Malaria during pregnancy and childhood A focus on soluble mediators and neutrophils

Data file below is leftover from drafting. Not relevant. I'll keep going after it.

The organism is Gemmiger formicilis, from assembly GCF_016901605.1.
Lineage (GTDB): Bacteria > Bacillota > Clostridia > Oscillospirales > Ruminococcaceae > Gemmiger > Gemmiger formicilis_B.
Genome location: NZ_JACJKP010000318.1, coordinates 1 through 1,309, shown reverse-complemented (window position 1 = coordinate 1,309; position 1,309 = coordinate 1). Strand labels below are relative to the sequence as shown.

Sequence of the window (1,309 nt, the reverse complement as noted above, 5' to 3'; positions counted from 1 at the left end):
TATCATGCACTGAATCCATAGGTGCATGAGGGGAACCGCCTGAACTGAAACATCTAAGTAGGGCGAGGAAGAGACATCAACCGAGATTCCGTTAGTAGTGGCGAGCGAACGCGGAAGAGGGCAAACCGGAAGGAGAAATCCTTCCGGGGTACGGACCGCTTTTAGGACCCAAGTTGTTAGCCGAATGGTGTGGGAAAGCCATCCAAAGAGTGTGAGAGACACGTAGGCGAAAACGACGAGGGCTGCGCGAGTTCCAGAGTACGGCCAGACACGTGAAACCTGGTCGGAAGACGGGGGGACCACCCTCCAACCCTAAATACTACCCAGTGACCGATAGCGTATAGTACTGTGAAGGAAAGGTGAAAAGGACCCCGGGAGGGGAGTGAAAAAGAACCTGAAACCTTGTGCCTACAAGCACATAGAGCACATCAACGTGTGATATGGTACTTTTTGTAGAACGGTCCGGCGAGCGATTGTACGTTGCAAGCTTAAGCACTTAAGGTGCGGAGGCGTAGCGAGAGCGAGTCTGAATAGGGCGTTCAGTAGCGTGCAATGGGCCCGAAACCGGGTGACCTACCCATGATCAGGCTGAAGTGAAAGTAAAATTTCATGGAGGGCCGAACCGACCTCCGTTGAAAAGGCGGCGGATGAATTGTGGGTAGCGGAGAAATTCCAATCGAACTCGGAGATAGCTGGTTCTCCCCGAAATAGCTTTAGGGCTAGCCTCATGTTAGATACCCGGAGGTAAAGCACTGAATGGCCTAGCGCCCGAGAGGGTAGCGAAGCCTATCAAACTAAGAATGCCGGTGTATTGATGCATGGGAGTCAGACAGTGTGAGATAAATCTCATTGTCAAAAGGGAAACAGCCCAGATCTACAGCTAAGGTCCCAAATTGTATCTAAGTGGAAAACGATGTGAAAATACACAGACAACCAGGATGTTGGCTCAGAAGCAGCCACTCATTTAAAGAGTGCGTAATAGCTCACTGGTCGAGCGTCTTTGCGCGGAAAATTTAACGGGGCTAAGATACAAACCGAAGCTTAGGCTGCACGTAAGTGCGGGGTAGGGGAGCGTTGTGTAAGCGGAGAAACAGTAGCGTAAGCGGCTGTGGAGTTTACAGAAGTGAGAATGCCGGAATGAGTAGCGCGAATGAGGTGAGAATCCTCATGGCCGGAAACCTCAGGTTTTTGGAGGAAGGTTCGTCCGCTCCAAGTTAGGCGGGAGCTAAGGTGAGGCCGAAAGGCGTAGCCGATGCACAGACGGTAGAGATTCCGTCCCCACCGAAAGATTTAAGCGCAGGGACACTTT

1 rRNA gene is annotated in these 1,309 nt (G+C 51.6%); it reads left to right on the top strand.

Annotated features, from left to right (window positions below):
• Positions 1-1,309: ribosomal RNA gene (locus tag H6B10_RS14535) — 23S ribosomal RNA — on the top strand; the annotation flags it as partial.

Abstract: In areas where malaria is endemic, pregnant women and children bear the main burden of severe and life-threatening malarial disease. The aim of this work was to study the impact of Plasmodium falciparum infection on inflammatory responses in pregnant women and children residing in African countries. In paper I we investigated peripheral blood samples from pregnant women, living in Tanzania, for potential biomarkers of P. falciparum infection during pregnancy. We found that IL-10 and IP-10 were potential candidates, which increased upon infection, irrespective of gestational age. In addition, increased IL-10 and IP-10 and decreased RANTES levels were predictive of an infection. In paper II we investigated frequencies of peripheral blood-cell types and biomarkers upon infection, in pregnant women living in Benin, and assessed the predictive values of variables measured at inclusion for pregnancy outcomes at delivery. Higher IL-10 levels distinguished quantitative PCR-detectable, sub-microscopic infections, at inclusion, but not at delivery. Maternal anaemia at delivery was associated with increased numbers of circulating monocytes, Treg cells and IL-10 levels measured at inclusion. In paper III we investigated neutrophil functions in the context of pregnancy malaria in vivo and in vitro. Numbers of circulating neutrophils and IL-8 levels were reduced in the infected women, whilst increased levels of IL-8 were found in placental blood of those infected. In vitro assays suggested migration of neutrophils to infected placentas, which also was supported by histological examinations showing the presence of neutrophils containing hemozoin (Hz), in the infected placenta. Stimulation of neutrophils with various Hz preparations revealed distinct patterns of neutrophil activation. In paper IV we investigated cytokines and malaria-specific antibody titres in children belonging to two African ethnic groups, living in Mali, with known different susceptibility to malaria. The Fulani showed increased cytokines (IL-6, IL-8, IL-12, IFN-?, IFN-?) and higher titres of malaria-specific antibody subclasses (IgG, IgM and IgG1-IgG3), compared to the Dogon. Taken together, this thesis shows that host biomarkers in peripheral blood may represent useful diagnostic markers for malaria during pregnancy. The neutrophil population was shown to be highly affected by the presence of P. falciparum parasites, suggesting a role for neutrophils during malaria infections. The Fulani, showed increased pro-inflammatory and antibody responses against P. falciparum parasites, as compared to Dogon, and these differences are established already at an early age.
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